Searching for a lead image for our show “The Far Shore of Aging” with Jane Gross, I happened upon this fabulous photograph titled “Late adventures at Arco de São Jorge.” The dynamic nature of the composition of elderly people walking in the surf coupled with the saturated colors is exquisite. And the juxtaposition of a vibrant, healthy couple navigating the rocky shores with the need of a balancing stick illustrates their vitality and fragility all at once. Oh, and don’t you just love that splash of red of the lady’s bathing suit!

Nevertheless, I decided against using this photo because it was too “easy” for our purposes. This photo would’ve represented more of an idea rather than the grounded intimacy of an aging, fully sentient human being. Here, we’re looking at their backs, but we never see their faces, which perhaps compels us to think of far-off ideas and themes. All quite lovely, but, as it relates the subject matter of Krista’s conversation with Jane Gross, too abstract. 

I wanted the viewer to embrace the face and the eyes, the deep intimacy of a person who is not one of the “elderly” but an individual who remains vibrant and changing, that individual’s relationship to the caregiver, and a sense of the caregiver’s pain and love, frustration and anger.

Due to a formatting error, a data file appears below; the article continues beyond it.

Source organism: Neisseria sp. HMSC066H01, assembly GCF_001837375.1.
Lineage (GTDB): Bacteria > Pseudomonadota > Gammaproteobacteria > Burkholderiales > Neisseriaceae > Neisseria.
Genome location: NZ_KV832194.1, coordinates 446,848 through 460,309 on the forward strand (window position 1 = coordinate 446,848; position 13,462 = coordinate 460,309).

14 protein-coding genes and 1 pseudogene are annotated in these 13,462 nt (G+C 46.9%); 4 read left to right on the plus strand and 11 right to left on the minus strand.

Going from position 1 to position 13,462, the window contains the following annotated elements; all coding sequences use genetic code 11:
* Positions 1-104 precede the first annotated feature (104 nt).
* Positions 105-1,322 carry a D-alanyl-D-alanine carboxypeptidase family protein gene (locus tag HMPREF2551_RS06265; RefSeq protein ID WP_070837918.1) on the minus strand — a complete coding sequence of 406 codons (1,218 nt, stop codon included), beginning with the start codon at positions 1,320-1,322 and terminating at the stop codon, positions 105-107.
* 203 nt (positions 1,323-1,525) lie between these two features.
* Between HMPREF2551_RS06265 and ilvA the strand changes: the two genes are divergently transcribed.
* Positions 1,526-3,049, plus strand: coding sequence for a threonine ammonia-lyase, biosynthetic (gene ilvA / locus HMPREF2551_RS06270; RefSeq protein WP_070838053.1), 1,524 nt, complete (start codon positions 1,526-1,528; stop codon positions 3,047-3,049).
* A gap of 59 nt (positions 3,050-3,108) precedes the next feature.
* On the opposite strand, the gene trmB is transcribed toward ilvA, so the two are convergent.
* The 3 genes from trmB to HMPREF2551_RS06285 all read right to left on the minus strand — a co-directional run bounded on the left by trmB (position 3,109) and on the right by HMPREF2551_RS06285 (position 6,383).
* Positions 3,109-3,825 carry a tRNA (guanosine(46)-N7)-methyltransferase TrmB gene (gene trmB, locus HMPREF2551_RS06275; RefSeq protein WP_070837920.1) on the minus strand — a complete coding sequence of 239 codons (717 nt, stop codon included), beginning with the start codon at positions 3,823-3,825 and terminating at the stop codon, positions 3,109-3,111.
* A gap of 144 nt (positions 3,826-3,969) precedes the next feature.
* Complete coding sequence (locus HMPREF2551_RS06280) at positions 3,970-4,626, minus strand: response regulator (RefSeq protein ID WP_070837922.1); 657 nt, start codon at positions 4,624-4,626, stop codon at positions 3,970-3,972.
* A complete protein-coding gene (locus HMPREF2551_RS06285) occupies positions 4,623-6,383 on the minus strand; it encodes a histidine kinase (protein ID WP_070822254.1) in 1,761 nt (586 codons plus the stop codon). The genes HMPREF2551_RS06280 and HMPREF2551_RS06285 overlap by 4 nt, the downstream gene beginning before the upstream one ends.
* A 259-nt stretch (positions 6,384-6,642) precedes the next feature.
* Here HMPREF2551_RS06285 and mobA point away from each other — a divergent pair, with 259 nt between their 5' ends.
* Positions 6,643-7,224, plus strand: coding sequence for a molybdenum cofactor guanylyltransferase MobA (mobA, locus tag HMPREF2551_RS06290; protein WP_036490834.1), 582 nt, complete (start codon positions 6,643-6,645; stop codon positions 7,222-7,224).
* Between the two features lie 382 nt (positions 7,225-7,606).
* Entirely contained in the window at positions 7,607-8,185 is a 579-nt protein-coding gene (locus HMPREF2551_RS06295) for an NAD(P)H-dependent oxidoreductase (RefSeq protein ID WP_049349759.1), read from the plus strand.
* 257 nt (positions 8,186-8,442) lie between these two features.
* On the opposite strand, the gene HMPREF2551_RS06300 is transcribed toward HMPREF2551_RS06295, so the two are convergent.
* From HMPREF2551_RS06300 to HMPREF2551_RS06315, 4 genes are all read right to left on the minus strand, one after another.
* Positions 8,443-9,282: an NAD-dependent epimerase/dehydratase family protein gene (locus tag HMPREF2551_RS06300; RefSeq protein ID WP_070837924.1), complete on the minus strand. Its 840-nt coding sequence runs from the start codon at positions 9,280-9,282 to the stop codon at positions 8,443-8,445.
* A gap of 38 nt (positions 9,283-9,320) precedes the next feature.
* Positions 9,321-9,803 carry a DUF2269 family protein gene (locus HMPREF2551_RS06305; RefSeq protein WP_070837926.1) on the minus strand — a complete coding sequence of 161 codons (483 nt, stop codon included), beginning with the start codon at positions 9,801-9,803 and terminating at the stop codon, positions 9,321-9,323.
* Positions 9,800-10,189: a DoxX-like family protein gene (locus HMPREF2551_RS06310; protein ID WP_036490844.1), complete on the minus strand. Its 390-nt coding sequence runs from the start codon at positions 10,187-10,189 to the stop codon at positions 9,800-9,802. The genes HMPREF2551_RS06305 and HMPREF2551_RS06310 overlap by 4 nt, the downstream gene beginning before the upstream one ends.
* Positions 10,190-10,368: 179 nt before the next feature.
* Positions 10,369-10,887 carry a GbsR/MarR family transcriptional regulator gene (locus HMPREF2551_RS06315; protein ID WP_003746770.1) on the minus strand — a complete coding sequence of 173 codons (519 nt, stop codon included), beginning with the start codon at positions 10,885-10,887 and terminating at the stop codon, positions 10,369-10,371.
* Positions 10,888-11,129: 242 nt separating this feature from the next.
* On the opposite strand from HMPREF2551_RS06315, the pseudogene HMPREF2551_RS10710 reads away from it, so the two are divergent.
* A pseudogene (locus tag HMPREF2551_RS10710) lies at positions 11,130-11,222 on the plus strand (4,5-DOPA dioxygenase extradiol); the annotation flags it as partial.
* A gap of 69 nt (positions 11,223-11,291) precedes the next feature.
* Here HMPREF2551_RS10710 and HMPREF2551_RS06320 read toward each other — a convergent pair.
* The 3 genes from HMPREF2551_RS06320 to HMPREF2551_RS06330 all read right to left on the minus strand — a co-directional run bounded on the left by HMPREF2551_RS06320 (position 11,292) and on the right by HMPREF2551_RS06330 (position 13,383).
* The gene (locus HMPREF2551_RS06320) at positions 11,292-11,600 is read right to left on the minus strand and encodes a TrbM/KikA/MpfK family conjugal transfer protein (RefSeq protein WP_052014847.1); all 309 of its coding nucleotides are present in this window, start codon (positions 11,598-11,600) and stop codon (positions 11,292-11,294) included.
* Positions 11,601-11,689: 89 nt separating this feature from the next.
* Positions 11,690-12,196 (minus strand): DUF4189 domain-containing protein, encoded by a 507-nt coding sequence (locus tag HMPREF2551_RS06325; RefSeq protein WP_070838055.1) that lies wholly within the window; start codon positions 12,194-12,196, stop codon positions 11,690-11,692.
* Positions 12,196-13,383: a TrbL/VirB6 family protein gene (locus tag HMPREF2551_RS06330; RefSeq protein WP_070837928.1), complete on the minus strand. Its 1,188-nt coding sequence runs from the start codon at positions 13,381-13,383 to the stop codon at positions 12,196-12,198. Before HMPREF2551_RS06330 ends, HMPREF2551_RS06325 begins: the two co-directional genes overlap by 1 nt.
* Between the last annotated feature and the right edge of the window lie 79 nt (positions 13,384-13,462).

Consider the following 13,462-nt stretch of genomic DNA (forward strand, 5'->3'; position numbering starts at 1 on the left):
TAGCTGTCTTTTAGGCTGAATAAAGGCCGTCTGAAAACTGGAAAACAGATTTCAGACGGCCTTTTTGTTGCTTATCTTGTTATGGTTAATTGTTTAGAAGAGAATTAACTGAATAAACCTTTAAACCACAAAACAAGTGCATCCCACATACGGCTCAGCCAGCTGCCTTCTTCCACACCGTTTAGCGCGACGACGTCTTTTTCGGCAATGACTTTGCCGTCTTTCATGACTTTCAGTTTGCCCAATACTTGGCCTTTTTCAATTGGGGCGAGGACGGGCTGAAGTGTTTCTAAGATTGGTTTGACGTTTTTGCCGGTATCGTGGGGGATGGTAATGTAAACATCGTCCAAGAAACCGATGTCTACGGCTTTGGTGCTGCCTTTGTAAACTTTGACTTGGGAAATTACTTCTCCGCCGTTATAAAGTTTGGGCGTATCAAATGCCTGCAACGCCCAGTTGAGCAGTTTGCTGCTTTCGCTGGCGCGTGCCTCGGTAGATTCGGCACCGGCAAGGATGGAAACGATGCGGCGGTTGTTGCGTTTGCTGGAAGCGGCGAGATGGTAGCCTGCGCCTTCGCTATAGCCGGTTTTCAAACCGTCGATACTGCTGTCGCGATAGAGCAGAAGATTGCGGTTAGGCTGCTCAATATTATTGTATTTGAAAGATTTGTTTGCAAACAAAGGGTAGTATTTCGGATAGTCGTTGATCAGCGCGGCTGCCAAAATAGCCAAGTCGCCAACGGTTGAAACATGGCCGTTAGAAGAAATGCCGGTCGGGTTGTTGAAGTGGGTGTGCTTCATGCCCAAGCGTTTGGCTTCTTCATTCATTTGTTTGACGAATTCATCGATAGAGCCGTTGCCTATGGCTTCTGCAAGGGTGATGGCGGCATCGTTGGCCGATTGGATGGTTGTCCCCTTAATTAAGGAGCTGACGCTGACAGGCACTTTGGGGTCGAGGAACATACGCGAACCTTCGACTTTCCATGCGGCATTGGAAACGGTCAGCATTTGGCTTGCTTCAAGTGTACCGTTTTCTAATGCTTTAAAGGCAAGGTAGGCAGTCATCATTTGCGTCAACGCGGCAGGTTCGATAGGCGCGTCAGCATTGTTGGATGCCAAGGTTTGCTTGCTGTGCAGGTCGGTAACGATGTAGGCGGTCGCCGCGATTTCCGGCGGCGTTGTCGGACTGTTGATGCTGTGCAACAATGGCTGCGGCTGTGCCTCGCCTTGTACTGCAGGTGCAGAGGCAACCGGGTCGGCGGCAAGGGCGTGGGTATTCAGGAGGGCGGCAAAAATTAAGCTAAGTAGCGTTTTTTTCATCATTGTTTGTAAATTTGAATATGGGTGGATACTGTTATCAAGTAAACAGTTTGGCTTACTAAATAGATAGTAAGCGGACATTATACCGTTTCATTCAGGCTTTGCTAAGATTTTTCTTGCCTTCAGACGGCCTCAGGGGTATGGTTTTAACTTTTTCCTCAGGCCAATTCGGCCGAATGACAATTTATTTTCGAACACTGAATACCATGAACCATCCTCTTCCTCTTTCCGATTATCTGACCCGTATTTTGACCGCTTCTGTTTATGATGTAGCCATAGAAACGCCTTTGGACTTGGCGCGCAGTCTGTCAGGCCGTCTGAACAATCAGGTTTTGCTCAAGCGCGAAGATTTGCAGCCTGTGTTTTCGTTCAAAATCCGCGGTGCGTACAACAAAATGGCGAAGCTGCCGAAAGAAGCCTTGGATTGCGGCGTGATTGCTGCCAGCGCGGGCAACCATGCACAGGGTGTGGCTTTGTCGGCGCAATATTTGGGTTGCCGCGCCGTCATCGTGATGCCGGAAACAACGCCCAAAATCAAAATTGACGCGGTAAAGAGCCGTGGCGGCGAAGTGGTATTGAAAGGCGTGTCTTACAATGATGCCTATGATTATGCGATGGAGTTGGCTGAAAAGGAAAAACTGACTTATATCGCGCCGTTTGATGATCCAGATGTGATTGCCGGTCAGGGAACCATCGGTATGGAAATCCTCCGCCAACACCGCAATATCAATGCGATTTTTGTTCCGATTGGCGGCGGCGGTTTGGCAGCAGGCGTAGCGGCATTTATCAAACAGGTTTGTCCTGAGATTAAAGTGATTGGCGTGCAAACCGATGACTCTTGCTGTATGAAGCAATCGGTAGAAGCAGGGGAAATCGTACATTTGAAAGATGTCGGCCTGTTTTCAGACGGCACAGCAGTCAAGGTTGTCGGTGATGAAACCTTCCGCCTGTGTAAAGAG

(photo: alex@Tlön/Flickr, CC BY-NC-ND 2.0)

(via beingvisual)

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The Oldest Living Canadian
by Trent Gilliss, senior editor
Sum Ying Fung, who is believed to be Canada’s oldest living citizen, is 112 today. Some of my favorite interviews lately have come from our older guests such as Joanna Macy and Vincent Harding. There is so much to learn from our elder generations, and I sure hope  someone has taken the time to record her voice, her stories, her  experiences, her wisdom for generations to come.
And, this story from The Vancouver Sun might bring a smile to your face:

"In 1989 she had a brain tumour, which she and her doctors were reluctant to treat, Barry Fung said.
'After  visiting several neurosurgeons, they all said she was too old to  operate on, and that she’s “had a good life anyways.”’ Fung said. 'All  that is, except for a Dr. Donald Griesdale, who said that with all the  family support around my grandma, how could he not give it a try?'”

[via The Vancouver Sun]
The Oldest Living Canadian
by Trent Gilliss, senior editor
Sum Ying Fung, who is believed to be Canada’s oldest living citizen, is 112 today. Some of my favorite interviews lately have come from our older guests such as Joanna Macy and Vincent Harding. There is so much to learn from our elder generations, and I sure hope  someone has taken the time to record her voice, her stories, her  experiences, her wisdom for generations to come.
And, this story from The Vancouver Sun might bring a smile to your face:

"In 1989 she had a brain tumour, which she and her doctors were reluctant to treat, Barry Fung said.
'After  visiting several neurosurgeons, they all said she was too old to  operate on, and that she’s “had a good life anyways.”’ Fung said. 'All  that is, except for a Dr. Donald Griesdale, who said that with all the  family support around my grandma, how could he not give it a try?'”

[via The Vancouver Sun]

The Oldest Living Canadian

by Trent Gilliss, senior editor